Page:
Civitas Institute, a Raleigh think tank, has two of its policy analysts, Brian Balfour and Max Borders, tackle the economics behind the bailout.
In spite of overwhelming public opposition to corporate welfare, the North Carolina General Assembly is trying to slip in a bill as the 2008 session winds down that would increase the amount of government handouts to specific companies.
At the Shell Station on Sherron Road in Durham, N.C., you would have paid $3.91 for a gallon of regular unleaded gasoline this week. Many in the Triangle are wondering: “How can oil companies justify record profits when I have to sell a kidney to fill up?” Somehow, they believe, that’s just not right. But isn’t it? There is a silver lining to high gas prices. And there is a modicum of right in the profits they’re earning, too. But allow me to back up.
Governor Easley believes his recent wooing of a Kansas-based aerospace company to the cobweb-covered Global TransPark will "silence" critics who have called the $80 million project a boondoggle for over a decade. Now that we've slept on the news, allow me to break the silence.
What could your family do with an extra $22,000 per year? Spend it on health insurance? Groceries? Day care? As you daydream about how you'd spend an additional $1,800 per month, think about all the rhetoric this political season from those who have bought into the notion that North Carolina needs to expand its "social safety net" via higher taxation and bigger government.
In a recent meeting of the N.C. Chamber’s Government Affairs Conference, House leaders made the claim that North Carolina consistently ranks among the nation’s best business climates. This claim, and the “evidence” used to support such a claim, does not stand up to scrutiny.
Imagine. You get a call from your stock broker. He says he's got a line on a can't-miss opportunity: a startup in a hyper-competitive industry, one in which the costs of doing business (inputs) are going up fast, and the failure rate is as bad as the restaurant industry. They're burning through cash. They're burning through credit. Meanwhile their revenue per transaction is among the lowest in the industry. Do you pull out your checkbook? Or do you hang up and fire your broker?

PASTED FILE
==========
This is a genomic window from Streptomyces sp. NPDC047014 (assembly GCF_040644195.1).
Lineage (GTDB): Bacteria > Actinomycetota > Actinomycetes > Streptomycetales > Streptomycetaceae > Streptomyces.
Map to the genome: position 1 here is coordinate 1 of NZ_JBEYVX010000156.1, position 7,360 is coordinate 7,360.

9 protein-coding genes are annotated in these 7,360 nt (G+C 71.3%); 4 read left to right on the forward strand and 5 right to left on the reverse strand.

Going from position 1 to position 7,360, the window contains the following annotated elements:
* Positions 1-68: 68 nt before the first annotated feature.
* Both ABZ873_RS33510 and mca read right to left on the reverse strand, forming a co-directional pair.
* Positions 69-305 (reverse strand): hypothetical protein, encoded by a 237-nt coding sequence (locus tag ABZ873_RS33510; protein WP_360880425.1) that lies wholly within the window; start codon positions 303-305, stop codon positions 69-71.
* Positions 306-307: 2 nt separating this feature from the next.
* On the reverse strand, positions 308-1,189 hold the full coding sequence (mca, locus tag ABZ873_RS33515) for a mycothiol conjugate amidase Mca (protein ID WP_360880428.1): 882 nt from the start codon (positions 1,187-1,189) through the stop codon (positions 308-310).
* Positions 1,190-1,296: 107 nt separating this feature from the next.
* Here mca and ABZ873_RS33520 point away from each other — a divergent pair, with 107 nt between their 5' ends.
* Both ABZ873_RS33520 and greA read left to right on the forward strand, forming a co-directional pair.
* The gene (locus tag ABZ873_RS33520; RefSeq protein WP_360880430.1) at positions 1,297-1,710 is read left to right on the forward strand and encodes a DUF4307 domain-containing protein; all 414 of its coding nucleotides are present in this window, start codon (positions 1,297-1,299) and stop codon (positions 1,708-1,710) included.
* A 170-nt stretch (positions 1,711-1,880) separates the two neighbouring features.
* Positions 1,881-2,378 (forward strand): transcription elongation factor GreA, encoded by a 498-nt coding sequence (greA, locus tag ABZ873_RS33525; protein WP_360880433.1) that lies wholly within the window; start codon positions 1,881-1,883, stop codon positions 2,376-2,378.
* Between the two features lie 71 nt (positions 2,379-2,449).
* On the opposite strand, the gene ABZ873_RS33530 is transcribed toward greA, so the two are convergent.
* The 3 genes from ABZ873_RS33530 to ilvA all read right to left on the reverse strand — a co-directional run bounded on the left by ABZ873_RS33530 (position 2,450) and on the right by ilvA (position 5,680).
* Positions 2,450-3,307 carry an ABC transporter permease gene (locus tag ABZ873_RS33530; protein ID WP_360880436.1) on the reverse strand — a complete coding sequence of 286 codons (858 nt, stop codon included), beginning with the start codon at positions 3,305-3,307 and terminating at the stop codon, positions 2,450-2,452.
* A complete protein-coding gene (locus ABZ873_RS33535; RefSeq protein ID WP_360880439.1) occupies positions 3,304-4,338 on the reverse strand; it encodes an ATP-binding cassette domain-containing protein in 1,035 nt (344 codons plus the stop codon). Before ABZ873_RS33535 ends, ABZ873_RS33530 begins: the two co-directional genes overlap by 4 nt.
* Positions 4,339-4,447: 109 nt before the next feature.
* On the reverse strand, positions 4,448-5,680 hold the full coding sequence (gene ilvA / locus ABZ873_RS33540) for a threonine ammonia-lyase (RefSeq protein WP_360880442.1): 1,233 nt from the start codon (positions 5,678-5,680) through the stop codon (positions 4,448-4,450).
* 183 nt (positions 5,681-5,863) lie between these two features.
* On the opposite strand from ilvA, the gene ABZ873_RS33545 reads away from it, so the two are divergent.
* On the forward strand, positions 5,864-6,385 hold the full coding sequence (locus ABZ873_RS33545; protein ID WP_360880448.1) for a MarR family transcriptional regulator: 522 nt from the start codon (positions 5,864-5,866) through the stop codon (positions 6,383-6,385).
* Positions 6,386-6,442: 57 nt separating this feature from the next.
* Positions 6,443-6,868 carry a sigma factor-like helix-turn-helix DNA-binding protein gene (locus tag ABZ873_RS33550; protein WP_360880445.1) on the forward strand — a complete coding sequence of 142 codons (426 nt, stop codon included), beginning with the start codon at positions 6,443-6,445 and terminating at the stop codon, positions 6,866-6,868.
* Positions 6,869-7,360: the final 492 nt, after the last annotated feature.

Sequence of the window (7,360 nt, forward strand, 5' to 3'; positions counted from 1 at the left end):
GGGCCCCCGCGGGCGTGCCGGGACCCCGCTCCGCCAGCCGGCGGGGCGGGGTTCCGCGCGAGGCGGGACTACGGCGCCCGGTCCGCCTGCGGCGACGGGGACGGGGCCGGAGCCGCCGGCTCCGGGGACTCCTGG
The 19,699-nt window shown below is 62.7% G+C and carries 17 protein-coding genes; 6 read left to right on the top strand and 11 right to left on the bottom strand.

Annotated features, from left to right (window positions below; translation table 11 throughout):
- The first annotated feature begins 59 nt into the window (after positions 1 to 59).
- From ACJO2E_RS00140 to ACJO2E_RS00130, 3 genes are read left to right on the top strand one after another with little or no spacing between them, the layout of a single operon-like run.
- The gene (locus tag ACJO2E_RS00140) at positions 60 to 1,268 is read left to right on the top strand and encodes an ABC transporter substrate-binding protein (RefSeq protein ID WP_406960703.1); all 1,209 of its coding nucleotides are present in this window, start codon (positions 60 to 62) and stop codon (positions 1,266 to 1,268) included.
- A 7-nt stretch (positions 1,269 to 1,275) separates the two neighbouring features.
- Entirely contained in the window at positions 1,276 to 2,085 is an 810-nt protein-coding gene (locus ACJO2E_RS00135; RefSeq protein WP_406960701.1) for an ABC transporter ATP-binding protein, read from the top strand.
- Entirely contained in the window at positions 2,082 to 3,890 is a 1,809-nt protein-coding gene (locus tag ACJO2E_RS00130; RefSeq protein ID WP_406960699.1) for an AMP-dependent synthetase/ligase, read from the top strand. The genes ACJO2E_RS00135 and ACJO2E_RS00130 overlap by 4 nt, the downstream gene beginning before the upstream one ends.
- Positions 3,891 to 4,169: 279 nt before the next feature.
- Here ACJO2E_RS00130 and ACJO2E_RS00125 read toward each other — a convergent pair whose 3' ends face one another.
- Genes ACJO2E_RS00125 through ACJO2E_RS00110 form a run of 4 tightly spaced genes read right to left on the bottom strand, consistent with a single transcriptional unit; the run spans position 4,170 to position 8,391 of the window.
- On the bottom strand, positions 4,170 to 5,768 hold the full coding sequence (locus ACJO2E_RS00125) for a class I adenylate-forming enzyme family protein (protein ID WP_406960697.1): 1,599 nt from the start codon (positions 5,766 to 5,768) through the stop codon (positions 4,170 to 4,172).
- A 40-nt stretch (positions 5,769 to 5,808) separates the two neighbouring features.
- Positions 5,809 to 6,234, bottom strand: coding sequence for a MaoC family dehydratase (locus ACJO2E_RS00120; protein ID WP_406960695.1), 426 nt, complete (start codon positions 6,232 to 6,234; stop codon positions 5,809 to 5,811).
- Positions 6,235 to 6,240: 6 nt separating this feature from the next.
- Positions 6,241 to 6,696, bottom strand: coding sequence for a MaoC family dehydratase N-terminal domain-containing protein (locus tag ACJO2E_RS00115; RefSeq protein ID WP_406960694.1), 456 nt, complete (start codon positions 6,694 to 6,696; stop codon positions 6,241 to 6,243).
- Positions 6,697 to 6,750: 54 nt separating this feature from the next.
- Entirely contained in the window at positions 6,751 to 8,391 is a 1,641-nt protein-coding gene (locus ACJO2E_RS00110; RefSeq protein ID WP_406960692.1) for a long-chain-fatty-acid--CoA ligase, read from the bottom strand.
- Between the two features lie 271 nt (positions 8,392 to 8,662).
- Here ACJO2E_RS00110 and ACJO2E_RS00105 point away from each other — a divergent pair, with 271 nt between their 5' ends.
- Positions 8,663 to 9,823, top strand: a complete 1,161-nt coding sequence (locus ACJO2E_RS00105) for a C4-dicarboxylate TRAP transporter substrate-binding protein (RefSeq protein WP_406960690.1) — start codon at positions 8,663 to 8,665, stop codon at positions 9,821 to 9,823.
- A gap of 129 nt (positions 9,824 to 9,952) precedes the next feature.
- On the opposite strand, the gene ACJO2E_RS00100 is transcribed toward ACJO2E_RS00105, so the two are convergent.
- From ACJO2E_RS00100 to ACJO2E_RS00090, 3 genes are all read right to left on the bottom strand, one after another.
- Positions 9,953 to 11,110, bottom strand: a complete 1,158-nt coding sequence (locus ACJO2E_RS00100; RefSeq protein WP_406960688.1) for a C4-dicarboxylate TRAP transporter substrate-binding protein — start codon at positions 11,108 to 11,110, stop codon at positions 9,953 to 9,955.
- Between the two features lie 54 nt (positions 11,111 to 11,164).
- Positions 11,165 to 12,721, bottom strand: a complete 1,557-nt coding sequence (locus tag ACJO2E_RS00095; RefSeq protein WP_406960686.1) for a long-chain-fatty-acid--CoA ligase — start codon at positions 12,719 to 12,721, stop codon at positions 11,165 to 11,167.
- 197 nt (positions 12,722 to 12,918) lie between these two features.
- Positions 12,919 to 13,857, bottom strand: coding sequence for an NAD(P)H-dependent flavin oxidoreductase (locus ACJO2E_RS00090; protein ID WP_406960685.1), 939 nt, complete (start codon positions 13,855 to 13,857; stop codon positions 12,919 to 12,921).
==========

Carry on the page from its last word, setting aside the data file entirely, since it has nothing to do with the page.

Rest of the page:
While it is up for debate whether a full-blown recession will hit North Carolina, early signs of slowing tax revenue have already surfaced. North Carolinians would be wise to remember how our state leaders reacted the last time a recession occurred in 2000-2001, and ask themselves, “Is history about to repeat itself?”
Shortsighted lawmakers, more concerned with funding pork projects and winning the next election, have put healthcare benefits for future state retirees in jeopardy. Consider that since the inception of the current system in 1978, the state has increased spending by more than 720 percent. Yet during the same period, the General Assembly refused to set aside any funds for future state retiree health benefits. The result has been an ever-mounting unfunded liability that now stands at $23.8 billion.
Supporters of poverty fighter John Edwards are still coping with his exit from the presidential race. We can speculate endlessly about his loss – about Obama’s star quality, or Clinton’s experience-by-proxy. But one fact stands out: voters were not swayed by Edwards’ anti-poverty populism. Why? Maybe people know intuitively that there is only so much government can do about the poor.
He hasn't won yet, but should. He should have won before Mohammed Yunus, but certain before Al Gore (who should not have won at all).
North Carolina's political leaders evidently spent $1.2 billion last year planning the state's economy, according to the "Economic Development Inventory" recently released by the General Assembly's Fiscal Research Division. The report outlines the myriad cash awards and legal manipulations used by lawmakers to "stimulate" the economy -- all at taxpayers' expense.
Just as Sarbanes-Oxley was a draconian and overzealous reaction to Enron and Worldcom, so also is Congress gearing up to bailout borrowers and regulate the mortgage industry unnecessarily.
Shame on the Raleigh News & Observer. A headline story on October 30th declared, “South’s schools swell with poor kids” and later stated, “49 percent of the state’s school children live below the poverty line” was irresponsible journalism.
The closest thing in the Carolina mind to manna from heaven is water from the garden hose. People have long thought that since it falls from above, it ought to be cheap and free-flowing. Our fescue needs a drink. We like our cars squeaky clean. Long showers wake us up in the morning. But as soon as a drought hits, we are forced to implement water restrictions, bans and other Soviet-style rationing schemes. Isn't there a better way?